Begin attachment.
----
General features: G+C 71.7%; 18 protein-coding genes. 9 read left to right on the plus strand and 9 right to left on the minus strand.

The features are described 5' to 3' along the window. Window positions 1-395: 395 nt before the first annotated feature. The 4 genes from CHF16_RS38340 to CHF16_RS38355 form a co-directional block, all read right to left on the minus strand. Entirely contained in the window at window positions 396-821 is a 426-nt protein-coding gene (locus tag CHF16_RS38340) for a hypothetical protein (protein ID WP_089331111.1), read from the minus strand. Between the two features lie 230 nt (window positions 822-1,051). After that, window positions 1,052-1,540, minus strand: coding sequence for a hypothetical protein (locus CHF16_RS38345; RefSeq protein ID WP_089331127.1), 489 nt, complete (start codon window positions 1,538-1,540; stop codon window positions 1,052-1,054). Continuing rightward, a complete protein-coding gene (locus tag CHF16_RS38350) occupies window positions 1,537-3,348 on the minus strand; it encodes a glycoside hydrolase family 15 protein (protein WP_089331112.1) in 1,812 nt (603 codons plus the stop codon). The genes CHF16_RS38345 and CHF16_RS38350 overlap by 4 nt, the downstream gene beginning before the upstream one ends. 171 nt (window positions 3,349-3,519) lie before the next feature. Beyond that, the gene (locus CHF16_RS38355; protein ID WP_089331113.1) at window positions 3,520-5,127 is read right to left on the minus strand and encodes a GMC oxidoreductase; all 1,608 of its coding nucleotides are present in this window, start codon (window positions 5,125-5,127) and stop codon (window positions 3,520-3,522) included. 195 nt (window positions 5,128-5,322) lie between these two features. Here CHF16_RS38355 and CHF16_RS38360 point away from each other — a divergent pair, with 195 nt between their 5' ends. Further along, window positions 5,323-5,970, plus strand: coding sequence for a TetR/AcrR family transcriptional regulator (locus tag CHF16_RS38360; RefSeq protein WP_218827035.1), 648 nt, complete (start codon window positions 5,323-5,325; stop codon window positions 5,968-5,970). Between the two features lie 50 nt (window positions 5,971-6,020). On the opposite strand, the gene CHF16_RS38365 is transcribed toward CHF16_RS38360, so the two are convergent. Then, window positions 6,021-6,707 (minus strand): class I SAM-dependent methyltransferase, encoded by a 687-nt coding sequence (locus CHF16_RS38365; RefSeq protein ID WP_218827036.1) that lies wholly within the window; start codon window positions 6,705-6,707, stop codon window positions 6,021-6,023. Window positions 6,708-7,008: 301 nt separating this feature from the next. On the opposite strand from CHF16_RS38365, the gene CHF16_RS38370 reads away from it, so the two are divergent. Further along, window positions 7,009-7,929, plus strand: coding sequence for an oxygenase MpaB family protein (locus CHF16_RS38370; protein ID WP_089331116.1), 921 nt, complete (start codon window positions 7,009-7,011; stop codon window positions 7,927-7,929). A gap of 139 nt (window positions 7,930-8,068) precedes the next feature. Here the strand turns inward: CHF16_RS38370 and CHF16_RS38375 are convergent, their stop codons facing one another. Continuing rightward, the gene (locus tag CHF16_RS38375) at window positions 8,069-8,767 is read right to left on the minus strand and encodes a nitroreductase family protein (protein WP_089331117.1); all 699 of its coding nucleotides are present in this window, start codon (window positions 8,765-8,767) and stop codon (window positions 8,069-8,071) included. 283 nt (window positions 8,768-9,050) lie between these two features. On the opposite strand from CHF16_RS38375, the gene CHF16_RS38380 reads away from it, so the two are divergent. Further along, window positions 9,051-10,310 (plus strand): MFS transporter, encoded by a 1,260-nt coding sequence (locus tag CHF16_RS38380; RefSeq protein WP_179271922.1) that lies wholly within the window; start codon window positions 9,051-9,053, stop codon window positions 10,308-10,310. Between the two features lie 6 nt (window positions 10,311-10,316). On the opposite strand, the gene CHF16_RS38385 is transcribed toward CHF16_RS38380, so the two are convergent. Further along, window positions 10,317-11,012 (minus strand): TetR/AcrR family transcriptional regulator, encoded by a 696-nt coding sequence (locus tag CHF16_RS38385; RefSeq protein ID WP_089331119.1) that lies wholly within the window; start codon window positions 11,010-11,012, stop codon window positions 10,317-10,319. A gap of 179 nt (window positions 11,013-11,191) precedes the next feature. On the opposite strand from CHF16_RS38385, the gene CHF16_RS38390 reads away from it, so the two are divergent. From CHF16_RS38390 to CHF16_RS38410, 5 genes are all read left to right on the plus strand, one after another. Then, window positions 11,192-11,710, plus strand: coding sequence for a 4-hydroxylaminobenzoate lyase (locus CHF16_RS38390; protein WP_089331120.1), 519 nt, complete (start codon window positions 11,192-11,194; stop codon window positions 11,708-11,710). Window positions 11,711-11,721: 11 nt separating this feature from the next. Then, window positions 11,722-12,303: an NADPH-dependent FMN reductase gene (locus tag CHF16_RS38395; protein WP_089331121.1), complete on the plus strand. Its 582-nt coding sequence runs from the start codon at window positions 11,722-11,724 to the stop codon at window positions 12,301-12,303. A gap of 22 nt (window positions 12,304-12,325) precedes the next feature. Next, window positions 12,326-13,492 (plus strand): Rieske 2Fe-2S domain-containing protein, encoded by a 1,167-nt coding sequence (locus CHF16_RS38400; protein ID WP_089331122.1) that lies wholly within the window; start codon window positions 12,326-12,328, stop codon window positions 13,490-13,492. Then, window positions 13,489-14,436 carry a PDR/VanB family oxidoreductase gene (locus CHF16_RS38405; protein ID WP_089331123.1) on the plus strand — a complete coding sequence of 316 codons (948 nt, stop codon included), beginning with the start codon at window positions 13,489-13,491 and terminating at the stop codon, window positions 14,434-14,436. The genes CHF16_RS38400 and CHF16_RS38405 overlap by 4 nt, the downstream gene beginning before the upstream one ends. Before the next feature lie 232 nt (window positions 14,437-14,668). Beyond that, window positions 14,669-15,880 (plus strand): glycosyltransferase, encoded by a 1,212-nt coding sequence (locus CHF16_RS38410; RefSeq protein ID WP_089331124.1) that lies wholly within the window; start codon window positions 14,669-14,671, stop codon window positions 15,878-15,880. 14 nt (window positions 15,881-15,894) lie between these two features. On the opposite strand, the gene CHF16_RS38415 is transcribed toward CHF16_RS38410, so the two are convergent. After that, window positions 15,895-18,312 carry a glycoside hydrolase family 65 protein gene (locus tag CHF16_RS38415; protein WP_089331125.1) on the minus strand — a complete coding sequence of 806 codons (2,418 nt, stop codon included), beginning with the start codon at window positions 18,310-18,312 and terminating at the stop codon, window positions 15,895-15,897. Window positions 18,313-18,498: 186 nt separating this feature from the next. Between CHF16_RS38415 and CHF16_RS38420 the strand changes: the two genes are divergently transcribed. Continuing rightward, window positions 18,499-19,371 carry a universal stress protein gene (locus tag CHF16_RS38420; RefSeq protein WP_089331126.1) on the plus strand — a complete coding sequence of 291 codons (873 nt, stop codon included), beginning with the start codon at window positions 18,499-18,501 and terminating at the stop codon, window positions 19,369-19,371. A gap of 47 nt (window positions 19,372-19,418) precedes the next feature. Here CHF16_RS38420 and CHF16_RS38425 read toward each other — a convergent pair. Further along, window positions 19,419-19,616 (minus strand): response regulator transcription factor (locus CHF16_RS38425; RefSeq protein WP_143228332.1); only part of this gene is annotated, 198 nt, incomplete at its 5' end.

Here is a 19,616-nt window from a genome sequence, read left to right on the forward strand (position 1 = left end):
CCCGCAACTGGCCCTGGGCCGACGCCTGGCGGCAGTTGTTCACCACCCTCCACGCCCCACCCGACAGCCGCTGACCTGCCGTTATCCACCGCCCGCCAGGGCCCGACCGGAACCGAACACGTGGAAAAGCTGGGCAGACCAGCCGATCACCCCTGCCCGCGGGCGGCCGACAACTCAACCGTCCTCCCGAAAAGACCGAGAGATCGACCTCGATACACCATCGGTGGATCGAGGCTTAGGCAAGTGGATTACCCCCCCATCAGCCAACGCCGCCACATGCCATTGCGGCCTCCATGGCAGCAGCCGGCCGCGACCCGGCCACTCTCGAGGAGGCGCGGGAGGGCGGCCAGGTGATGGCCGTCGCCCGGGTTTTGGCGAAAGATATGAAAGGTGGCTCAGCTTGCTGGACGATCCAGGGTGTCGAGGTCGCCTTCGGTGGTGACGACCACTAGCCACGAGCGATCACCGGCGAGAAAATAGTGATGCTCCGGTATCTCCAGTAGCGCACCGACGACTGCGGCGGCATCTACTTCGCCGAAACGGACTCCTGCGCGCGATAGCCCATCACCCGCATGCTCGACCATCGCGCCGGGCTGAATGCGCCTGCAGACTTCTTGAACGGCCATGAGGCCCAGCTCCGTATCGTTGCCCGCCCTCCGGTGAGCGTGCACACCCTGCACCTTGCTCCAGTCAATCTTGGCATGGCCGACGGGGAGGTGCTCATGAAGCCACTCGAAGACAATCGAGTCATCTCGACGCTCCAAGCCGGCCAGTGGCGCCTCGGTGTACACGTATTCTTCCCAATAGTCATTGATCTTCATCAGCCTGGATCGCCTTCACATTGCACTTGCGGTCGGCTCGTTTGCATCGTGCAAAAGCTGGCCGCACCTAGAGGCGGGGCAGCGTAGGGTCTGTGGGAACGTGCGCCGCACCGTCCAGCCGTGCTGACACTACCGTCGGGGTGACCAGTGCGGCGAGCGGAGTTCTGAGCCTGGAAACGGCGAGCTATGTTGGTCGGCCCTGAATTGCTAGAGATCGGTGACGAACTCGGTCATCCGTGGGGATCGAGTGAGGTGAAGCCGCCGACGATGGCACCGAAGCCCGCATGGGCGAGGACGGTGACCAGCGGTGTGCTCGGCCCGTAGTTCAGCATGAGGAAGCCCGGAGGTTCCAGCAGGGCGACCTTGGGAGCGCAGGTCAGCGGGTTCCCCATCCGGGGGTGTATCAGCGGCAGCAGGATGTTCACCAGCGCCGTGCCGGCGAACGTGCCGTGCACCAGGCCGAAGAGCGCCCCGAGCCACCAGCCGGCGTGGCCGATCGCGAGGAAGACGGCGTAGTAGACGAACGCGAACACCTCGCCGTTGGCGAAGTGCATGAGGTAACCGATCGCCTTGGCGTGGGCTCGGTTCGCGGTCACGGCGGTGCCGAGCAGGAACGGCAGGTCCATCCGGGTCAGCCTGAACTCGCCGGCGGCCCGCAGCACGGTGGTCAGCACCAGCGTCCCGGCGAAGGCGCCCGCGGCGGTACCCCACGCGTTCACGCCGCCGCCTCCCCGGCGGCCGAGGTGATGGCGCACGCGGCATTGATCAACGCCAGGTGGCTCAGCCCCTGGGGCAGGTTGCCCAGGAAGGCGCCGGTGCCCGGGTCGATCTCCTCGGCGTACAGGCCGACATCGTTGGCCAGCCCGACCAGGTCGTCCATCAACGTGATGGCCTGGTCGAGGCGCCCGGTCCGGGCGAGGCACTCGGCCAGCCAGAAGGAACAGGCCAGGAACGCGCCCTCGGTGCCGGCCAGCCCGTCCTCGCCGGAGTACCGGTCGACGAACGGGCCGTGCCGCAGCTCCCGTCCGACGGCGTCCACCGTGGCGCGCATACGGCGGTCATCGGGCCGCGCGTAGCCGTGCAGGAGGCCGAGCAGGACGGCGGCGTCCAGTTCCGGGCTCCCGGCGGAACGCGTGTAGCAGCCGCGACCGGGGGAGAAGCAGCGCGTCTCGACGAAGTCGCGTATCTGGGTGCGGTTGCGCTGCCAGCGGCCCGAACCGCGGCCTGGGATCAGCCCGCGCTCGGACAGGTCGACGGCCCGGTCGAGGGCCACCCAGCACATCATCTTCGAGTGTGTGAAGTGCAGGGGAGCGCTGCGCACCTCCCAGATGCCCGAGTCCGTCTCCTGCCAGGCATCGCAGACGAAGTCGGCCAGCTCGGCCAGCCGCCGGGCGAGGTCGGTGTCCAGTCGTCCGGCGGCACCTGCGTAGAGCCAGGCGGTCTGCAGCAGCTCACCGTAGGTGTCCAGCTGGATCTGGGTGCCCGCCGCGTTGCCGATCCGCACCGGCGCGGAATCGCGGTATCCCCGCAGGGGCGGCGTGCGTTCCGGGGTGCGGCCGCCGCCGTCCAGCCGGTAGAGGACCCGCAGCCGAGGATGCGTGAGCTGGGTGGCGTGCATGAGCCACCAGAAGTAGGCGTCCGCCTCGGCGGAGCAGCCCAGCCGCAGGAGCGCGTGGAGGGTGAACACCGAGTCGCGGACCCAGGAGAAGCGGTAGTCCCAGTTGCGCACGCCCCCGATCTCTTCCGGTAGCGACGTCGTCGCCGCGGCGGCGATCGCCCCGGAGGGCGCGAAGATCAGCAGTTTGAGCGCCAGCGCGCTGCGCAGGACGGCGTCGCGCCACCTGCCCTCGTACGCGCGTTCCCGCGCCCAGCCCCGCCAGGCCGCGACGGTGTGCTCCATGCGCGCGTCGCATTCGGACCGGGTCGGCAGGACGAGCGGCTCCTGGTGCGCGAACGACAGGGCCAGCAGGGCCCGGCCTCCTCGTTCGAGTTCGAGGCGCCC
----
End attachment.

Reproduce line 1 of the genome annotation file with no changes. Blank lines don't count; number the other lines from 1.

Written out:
General features: G+C 71.7%; 18 protein-coding genes. 9 read left to right on the plus strand and 9 right to left on the minus strand.